Monday, June 20, 2016

Hemp 101: What is Hemp? Why is it illegal? Can it be used to treat neurological disorders?

Informational piece about the history of hemp and why you should know a little bit about the plant.    -JR

What is Hemp? What's it Used for, and Why is it illegal? 

Perhaps most importantly, how can hemp extract help people with neurological conditions including epilepsy and lennox-gastaut syndrome.

Hemp is one of the oldest domesticated crops known to man. It has been used for paper, textiles, and cordage for thousands of years. In fact, the Columbia History of the World states that the oldest relic of human industry is a scrap of hemp fabric dating back to approximately 8,000 BC.

There are many different varieties of the cannabis plant. Hemp -- also called industrial hemp -- refers to the non-psychoactive (less than 1% THC) varieties of Cannabis sativa L. Both hemp and marijuana come from the same cannabis species, but are genetically distinct and are further distinguished by use, chemical makeup, and cultivation methods.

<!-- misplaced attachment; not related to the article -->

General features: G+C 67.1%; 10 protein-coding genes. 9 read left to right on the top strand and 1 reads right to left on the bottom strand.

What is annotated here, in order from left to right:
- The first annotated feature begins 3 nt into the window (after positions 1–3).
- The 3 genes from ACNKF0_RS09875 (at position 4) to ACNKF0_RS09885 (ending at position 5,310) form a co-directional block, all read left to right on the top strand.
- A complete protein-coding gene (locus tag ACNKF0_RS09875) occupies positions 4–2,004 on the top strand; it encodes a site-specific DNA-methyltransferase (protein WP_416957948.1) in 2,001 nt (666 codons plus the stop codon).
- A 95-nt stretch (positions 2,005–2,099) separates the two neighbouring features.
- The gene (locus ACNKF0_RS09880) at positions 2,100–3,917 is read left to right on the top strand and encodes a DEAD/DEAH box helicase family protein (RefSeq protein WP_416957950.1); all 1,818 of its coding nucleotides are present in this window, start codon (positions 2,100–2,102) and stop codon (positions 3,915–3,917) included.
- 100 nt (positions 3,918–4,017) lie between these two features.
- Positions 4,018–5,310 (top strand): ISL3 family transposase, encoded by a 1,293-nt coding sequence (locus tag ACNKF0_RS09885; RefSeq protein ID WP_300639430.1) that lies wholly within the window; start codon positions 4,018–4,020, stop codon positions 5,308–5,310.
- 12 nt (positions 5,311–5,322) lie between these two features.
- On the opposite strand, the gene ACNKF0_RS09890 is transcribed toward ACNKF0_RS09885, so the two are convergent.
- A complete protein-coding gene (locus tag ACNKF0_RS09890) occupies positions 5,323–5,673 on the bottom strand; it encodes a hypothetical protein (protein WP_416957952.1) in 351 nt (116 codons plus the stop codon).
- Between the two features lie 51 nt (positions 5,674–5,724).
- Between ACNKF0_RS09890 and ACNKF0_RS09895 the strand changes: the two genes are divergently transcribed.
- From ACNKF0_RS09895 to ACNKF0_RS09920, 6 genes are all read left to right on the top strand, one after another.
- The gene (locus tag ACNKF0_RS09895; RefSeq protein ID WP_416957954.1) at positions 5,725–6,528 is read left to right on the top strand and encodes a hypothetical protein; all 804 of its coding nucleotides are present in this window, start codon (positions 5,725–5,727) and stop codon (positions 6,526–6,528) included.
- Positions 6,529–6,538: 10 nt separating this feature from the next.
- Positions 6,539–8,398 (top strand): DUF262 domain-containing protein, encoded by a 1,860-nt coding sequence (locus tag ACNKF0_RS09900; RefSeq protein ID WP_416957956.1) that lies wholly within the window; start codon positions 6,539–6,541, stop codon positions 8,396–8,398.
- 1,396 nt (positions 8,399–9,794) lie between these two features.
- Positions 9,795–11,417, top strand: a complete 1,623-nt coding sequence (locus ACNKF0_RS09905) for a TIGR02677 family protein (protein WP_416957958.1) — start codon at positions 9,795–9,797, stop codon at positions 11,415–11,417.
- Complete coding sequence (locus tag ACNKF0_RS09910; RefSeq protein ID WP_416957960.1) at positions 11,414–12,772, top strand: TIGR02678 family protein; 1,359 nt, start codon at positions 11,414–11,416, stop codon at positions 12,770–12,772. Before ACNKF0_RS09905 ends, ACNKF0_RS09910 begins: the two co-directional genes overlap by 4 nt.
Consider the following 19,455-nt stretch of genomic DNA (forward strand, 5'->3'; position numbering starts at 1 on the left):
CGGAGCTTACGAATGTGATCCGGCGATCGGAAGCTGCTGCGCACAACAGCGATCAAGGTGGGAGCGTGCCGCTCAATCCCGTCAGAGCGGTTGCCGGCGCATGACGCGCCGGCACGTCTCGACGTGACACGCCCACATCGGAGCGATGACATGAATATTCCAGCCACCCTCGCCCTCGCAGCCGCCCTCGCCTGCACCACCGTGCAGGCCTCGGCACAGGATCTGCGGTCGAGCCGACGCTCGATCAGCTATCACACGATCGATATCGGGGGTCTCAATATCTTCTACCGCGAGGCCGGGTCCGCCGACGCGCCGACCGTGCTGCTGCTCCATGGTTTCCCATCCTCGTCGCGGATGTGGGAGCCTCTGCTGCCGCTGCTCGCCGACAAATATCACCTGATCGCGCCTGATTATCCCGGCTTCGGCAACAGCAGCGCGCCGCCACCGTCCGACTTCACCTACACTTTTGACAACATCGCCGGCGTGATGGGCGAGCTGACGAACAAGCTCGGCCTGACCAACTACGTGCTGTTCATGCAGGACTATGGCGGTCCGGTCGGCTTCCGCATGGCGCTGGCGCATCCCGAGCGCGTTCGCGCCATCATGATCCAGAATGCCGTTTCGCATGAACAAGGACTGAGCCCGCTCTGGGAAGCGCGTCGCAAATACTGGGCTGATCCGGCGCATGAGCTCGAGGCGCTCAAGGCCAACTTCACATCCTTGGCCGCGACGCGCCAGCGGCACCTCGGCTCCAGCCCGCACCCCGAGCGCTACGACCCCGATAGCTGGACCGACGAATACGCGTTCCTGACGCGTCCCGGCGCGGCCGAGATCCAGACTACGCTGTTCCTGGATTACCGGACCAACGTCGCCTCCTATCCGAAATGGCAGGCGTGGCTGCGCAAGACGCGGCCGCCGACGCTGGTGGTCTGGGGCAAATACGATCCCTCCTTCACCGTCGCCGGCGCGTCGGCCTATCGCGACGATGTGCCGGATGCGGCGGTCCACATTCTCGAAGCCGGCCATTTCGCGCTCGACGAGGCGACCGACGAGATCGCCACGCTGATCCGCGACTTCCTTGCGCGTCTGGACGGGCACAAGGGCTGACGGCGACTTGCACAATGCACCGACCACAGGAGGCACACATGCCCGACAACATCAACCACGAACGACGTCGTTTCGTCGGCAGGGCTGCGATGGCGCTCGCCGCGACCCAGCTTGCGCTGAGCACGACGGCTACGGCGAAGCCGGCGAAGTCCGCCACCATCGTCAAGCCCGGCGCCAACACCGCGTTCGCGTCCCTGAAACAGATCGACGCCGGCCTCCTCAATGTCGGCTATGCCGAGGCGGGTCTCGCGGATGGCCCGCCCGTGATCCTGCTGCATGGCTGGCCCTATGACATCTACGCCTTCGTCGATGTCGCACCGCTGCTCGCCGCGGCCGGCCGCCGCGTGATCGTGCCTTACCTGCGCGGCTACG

Hemp fibers and stalks are used in clothing, construction materials, paper, biofuel, plastic composites, and more.

Hemp can do a lot, but it can’t get you “high.” Because hemp varieties contain virtually zero tetrahydrocannabinol (THC), your body processes it faster than you can smoke it. Trying to use hemp to put you on cloud nine will only put you in bed with a migraine!

Then why is hemp illegal?

In 1937, the Marijuana Tax Act strictly regulated the cultivation and sale of all cannabis varieties. The Controlled Substances Act of 1970 classified all forms of cannabis -- including hemp -- as a Schedule I drug, making it illegal to grow it in the United States (which is why we’re forced to import hemp from other countries as long as it contains scant levels of THC -- 0.3% is the regulation for hemp cultivation in the European Union and Canada). As a result of this long-term prohibition, most people have forgotten the industrial uses of the plant and continue to misidentify hemp with its cannabis cousin, marijuana.

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